Since I’ve been in sport for so long, I always practice my pace and make sure my laps are constant. You could see who the people are who aren’t competing as often as they were flying through the first workout trying to win it. But then they totally die and each round takes longer and longer. You cannot recover.

I’m lucky enough to be sponsored by G-Shock so I set my watch on the intervals I knew would win my workout, and as long as I was on the next lap before it beeped, I knew that I would be on the right track. I always control my time, but it’s a great feeling to have that buzz on your wrist when you’re well into the next lap. It’s such a good tool to use.

Am I correct in thinking that you are setting a new PB in the Squat Clean Event?

Yes. It was an 8kg PB and I felt like I had a lot more in the tank. My PB-Rein was back in 2018 and that’s not because I haven’t had the strength to beat it since then. But because I know that in a competition I need 155 kg to win, I just lift 155 kg. If I don’t have to push for a new PB, I won’t. I don’t do the maximum unless I have to and in training I don’t want to walk 100% because of the risk of injury and the stress on your joints.

On NFG, Dan Tai hit 165. Reggie failed on 165 so he logged his good build of 160. I had lifted 157.5 so by the time I went into the final exercise I knew I would have two events remaining when I got third or above, had mathematically locked the competition win. What I did on my second lift.

So I thought I’d jump the hell on 168 and then make it very comfortably. If I had felt a pull in my hip or knee on the second lift, I would have made it and would have been happy with third place, but everything felt great. So I think that in the future a clean of 175 kg is in there.

How much confidence that your hip was fine?

It was big. I haven’t lifted more than 140kg in training in the past three months so getting a new PB has been very rewarding. Both that all the accessory work I’ve done paid off in terms of strength and that my body can withstand the strain.

The whole competition was very leg dominant. It was brutal on the legs. Rowing and running, then wattbikes and deadlifts, assault bikes and thrusters, wallballs … everything was long-legged. Having so much volume on my lower body and feeling good was a great confidence factor.

What was the toughest training for you?

The first two competitions were back to back with a five minute break in between. After running and rowing the first workout, I thought I went out too hot and my legs felt chipped. But those five minutes were enough time for me to recover. In the second training [rowing and sandbag carries] it all came down to mental strength. It’s not that the sandbag weighed so much that you couldn’t physically walk. The only reason people left was because their legs were burning so badly. But you can mentally block that out. For me, the only reason I started running as soon as I had that sandbag on my shoulder was because I was mentally broken. And I wouldn’t let that happen.

Do you feel that with the win you are well equipped for the season?

It does. It gives me confidence when I go to my next one, the Madrid Crossfit Championship in October, knowing that my body can handle the load. It’s a tremendous thing mentally – to be sure of your ability to handle the volume.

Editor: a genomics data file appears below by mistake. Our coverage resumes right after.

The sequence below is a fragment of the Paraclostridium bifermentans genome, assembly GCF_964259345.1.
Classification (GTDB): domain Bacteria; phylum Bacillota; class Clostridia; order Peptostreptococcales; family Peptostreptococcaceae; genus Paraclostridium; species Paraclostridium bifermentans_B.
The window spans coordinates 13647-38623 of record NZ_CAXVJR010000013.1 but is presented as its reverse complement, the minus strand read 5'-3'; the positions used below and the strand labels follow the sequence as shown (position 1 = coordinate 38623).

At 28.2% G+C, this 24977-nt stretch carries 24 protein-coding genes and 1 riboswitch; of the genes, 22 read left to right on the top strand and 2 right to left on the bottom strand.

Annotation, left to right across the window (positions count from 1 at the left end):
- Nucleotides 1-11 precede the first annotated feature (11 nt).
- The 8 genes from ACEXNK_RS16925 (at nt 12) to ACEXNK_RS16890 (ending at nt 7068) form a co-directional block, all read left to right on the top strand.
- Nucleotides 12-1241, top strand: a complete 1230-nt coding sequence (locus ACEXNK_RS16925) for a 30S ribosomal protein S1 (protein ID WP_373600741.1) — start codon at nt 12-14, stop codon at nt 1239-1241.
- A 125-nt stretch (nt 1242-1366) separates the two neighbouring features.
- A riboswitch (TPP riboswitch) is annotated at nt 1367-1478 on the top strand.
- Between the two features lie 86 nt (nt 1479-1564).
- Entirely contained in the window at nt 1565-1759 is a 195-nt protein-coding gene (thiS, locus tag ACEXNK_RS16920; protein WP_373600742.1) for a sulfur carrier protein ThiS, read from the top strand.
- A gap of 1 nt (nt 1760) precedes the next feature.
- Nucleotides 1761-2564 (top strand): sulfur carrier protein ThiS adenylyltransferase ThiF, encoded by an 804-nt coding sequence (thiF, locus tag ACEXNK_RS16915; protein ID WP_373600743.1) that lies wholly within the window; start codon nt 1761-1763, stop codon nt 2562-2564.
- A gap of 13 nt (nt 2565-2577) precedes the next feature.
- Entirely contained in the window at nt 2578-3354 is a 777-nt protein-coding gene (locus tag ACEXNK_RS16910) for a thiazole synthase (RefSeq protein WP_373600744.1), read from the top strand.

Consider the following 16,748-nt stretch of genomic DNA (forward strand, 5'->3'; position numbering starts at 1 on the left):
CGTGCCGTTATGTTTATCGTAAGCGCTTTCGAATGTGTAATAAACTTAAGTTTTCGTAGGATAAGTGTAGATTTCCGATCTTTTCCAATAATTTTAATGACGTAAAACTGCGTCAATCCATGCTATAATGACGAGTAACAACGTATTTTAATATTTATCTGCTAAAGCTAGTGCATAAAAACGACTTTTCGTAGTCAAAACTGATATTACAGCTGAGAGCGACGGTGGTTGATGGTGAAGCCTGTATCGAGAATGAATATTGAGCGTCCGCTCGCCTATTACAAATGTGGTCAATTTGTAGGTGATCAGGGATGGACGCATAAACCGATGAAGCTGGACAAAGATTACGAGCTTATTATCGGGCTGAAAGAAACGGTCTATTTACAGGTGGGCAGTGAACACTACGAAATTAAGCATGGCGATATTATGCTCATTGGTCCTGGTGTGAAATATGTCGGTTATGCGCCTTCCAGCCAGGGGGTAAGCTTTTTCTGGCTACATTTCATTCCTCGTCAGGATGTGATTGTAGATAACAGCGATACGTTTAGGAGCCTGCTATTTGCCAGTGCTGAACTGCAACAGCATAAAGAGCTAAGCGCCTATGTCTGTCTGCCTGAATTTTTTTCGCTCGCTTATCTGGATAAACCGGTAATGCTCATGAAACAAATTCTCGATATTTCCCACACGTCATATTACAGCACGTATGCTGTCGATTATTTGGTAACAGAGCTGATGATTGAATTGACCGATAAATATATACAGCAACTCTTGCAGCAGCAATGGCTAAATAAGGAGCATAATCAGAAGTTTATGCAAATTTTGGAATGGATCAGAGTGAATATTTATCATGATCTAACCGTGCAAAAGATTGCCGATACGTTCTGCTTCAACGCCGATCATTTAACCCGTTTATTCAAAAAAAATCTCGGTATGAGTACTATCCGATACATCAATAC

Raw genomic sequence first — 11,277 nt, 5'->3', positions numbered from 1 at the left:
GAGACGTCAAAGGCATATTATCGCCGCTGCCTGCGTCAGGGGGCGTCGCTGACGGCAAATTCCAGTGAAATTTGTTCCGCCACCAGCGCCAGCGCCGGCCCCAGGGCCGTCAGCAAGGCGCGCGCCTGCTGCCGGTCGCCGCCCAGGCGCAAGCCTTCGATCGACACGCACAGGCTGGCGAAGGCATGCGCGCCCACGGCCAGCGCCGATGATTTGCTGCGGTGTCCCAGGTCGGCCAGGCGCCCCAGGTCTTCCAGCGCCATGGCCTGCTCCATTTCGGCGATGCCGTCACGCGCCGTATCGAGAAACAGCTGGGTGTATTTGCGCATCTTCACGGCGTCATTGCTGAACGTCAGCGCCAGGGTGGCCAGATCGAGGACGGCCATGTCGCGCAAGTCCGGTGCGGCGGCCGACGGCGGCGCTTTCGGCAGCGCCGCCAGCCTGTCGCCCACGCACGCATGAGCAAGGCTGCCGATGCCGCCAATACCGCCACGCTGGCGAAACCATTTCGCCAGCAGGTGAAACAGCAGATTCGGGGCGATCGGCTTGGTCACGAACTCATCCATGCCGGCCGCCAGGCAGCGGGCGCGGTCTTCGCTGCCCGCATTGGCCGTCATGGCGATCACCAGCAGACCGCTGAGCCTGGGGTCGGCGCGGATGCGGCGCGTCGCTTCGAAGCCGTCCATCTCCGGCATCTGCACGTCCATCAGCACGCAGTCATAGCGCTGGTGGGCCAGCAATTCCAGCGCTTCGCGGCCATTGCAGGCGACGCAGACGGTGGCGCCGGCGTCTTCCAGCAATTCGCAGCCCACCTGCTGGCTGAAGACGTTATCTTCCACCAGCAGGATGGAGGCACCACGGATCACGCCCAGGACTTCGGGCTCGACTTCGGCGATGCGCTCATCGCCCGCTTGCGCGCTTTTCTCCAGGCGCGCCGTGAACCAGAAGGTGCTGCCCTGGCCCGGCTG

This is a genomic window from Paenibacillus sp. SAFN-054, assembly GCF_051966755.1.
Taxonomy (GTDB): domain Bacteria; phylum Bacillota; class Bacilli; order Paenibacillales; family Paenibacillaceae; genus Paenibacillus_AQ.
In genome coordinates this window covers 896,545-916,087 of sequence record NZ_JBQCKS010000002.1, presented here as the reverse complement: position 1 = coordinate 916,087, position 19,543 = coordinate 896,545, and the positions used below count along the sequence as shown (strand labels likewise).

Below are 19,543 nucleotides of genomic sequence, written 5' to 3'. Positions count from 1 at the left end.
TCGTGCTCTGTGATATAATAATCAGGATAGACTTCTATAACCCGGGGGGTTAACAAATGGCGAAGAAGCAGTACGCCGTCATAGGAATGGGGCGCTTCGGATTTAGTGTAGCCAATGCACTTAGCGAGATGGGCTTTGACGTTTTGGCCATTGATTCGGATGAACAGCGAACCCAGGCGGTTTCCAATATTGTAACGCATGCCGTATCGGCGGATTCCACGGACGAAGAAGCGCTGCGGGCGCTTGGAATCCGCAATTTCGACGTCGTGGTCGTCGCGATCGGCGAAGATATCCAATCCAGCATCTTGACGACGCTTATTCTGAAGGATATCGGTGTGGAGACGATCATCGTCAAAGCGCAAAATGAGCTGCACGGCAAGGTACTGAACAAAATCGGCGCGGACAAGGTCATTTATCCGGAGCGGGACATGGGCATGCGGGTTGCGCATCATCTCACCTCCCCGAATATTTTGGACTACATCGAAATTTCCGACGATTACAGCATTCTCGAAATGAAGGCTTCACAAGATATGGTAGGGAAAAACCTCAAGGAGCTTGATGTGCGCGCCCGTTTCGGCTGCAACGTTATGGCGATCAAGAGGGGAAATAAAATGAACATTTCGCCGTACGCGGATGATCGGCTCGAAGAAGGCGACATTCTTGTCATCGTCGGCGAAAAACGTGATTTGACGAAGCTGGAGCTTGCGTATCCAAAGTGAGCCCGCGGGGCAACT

What advice would you give to a first-time competitor?

The first thing you should do is make sure that you really enjoy the weekend. Lots of people put a lot of pressure on themselves and take it all too seriously. If you make a mistake, you dwell on it and in the end have not enjoyed anything from the experience. Nerves are normal, but don’t be too strict with yourself.

Second, try to take away a lot of the things that you have learned. Perhaps it is a weakness that you would like to leave and work on. Or maybe it is something that you are much stronger at than you thought you were. You may find that you need a better pace for longer workouts, or you need to be able to push harder at sprint events. Incorporating these lessons into your training is key to improving your next competition. It’s half the battle.

Third, consider your diet. It’s so important and a lot of people get it wrong. You need to pack enough easily digestible and easy-to-eat foods. My goal is always to have one proper meal throughout the day and then eat a gummy sweet and malt bread with a lot of moisture.

New competitors can often do four workouts in a day and eat nothing. You can get so involved in being in the right place at the right time at any event that you forget about the food. You need food if you want to be at your best. So eat, eat, eat!


Complete a 20-calorie attack wheel and 20-calorie series within a minute. Then rest for three minutes. Perform a total of six rounds.

“I managed to do 5 out of 6 laps and get the repetitions under a minute,” says Zack. “Let the tunes run and send them!”

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Men’s Health

Lee Crooks ready to ‘Offload’ as Hull FC launch men’s mental health programme



Hull FC becomes the newest rugby league club to run Rugby League Cares’ offload program.

Offload is an initiative by former professional rugby league players with the aim of helping men improve and maintain their mental health and fitness.

The project has already been successful in a number of different clubs in Yorkshire and the Pennines and, through their foundation, the Black and Whites will be running a pilot project in the city.

The FC will play six hour-long “games” from the Community Hub at MKM Stadium with the help of former UK international Lee Crooks, who wants to use his own life experiences to help others in his hometown.

The program starts on Thursday October 7th and is open to all men over the age of 16. Sessions are offered to make the “squad members” comfortable when they want to share troubling issues or mental health issues.

Crooks will lead the program and over the course of six weeks he will use the rugby league as a platform to discuss topics like stress and coping, build positive mindset, analyze negative thinking and build resilience.

A part of Offload since its inception, the FC Hall of Famer is running a number of programs across the country and encouraging men who may be struggling to participate and get involved.

“It’s for like-minded men to come in and talk and discuss,” said Crooks. “We deliver slides and talk about various things.

Hull FC legend Lee Crooks.